“Far From Me” is carping yet softly gorgeous.
Cave met his current wife the same year this album was released, and his songwriting changed to reflect his more settled and domesticated state. But, his role as singular voice within the band continued, and arrangements were completed before he brought new albums into the studio. No More Shall We Part is an album working through the complexity of being married, not young-married, but mature-married, fully realizing what one is giving up to be a unified whole with another. It’s generally quiet, but the highlight for me is “Fifteen Feet of Pure White Snow” which captures a melodic, emphatic railing against being buried beneath oncoming disaster.
Nocturama followed, a largely forgettable album, save for the blistering endurance test of “Babe, I’m On Fire.” This 15-minute stunner lists a series of outrageous characters, all linked because they are aflame with passion. Unfortunately, this was Blixa’s last album as a Bad Seed. The split has been portrayed as amicable, but fans wonder how much Cave’s more sedate, less guitar-driven direction played into it.
2004 brought the phenomenal double album Abattoir Blues/The Lyre of Orpheus. Exploding with the raucous “Get Ready for Love” this new phase is infused with energy.
Augmented by the London Community Gospel Choir, the ever-increasing complexity of instrumental texture wails, drives, and seizes the listener. It’s gorgeous, shimmering, slightly eerie, and unparalleled. Cave is romantic about relationships, but ambivalent about the world. “Abattoir Blues” and “O Children” are scathing apocalyptic alarms.
The queasy “Easy Money” is cynical about material comfort, and “The Lyre of Orpheus” is a cautionary tale of single-mindedness. On the other hand, “Spell” and “Carry Me” are dreamily irresistible celebrations of love.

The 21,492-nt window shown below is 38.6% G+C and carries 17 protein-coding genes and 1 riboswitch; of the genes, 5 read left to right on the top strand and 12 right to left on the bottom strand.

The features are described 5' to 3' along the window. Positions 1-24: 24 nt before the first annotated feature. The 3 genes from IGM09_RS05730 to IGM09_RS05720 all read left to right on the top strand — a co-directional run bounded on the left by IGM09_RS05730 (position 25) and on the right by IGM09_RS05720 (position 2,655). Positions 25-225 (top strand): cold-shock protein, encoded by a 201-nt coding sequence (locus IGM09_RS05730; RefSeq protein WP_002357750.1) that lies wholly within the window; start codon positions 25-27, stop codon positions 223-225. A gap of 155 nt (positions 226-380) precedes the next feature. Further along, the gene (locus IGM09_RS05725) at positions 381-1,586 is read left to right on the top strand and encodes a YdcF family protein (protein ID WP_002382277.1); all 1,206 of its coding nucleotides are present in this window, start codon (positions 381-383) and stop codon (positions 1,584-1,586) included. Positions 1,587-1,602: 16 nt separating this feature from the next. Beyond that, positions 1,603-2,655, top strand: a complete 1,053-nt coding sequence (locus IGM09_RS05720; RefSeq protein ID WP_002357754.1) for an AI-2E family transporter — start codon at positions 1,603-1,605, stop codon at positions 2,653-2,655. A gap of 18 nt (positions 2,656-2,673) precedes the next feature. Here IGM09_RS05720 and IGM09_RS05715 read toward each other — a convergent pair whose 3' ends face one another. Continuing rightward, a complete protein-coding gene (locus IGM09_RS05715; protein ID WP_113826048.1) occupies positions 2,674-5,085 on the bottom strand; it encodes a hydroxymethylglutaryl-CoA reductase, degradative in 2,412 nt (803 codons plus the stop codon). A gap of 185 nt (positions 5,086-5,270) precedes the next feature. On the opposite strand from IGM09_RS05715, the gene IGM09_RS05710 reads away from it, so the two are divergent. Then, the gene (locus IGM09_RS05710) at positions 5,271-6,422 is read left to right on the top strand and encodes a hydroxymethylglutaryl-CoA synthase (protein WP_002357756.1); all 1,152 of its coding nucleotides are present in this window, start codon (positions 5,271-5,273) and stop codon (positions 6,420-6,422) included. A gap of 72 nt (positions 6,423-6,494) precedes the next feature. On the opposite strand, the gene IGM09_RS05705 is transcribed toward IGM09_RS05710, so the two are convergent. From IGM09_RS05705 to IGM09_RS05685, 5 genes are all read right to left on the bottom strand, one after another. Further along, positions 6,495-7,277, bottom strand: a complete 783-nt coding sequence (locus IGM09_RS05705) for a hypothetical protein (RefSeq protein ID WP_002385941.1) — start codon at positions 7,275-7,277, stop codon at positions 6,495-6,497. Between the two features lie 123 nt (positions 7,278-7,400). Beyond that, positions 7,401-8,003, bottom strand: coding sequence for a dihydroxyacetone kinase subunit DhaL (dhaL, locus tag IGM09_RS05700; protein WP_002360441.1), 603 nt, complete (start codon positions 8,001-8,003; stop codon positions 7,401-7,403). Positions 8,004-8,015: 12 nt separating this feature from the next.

“Babe, You Turn Me On” is classic Cave – admiring, dark, filthy, funny – but in a very sweet way.
After these heady heights, Cave got down and dirty again, going back to his rowdy Birthday Party roots. Grinderman and Grinderman 2, side projects with three of the Bad Seeds, were a muscular experiment with Cave’s new role as smutty elder statesman. All four members wrote the music together, which they started doing on the last Bad Seeds album. This dynamic influenced the next Bad Seeds record, Dig, Lazarus, Dig!!!. It has a similar feel, even though it moves back to the realm of love, loosely describing a man on a journey away from home, seeking to make his way back. “Night of the Lotus Eaters” continues a new interest in mythology, evoking Odysseus, who is then reinterpreted in “More News From Nowhere.” Old loves are revisited and beguiling feminine distractions are indulged in and abandoned.
In 2005, John Hillcoat’s mad Aussie Western, The Proposition, was released. Written by Cave, and scored by Cave and veteran Bad Seed Warren Ellis, the film is a terrifying and thrilling masterwork. His songwriting had always been cinematic, and he finally had the scope to fully realize his gritty and unflinching moral vision.
Cave has done various soundtracks over the years, and he and Ellis began working more closely together, scoring several other movies. Their partnership solidified, and the complexity of his work seemed to distill into OSTs and simpler studio albums. In 2012, he released Push the Sky Away. I don’t listen to this album much, and don’t have a lot to say about it except that this is his first Bad Seeds undertaking without Mick Harvey. I’m an anomaly among fans, but I’ve been lukewarm on Cave’s new output for a few years. Blasphemy! Oh well, we all grow older, and I did not grow older in step with Cave. The Bad Seeds continue to make innovative music, but the lyrical content has been a little hit-or-miss for me. It could also be absence of Blixa and Harvey, and the expanded role of Ellis; maybe even that he’s in harmony with the band instead of being challenged on weaker material. However, I am anticipating The Skeleton Tree, to be released this Friday. Without being gross and exploitative, I will say that I have been a fan of his humanity and artistry for nearly 30 years, and it’s unavoidable to wonder how this album will process tragedy. To put it in his own words, he changes “from a known person to an unknown person.” I’ve known his work for a very long time, and I continue to have deep respect and appreciation for what he does.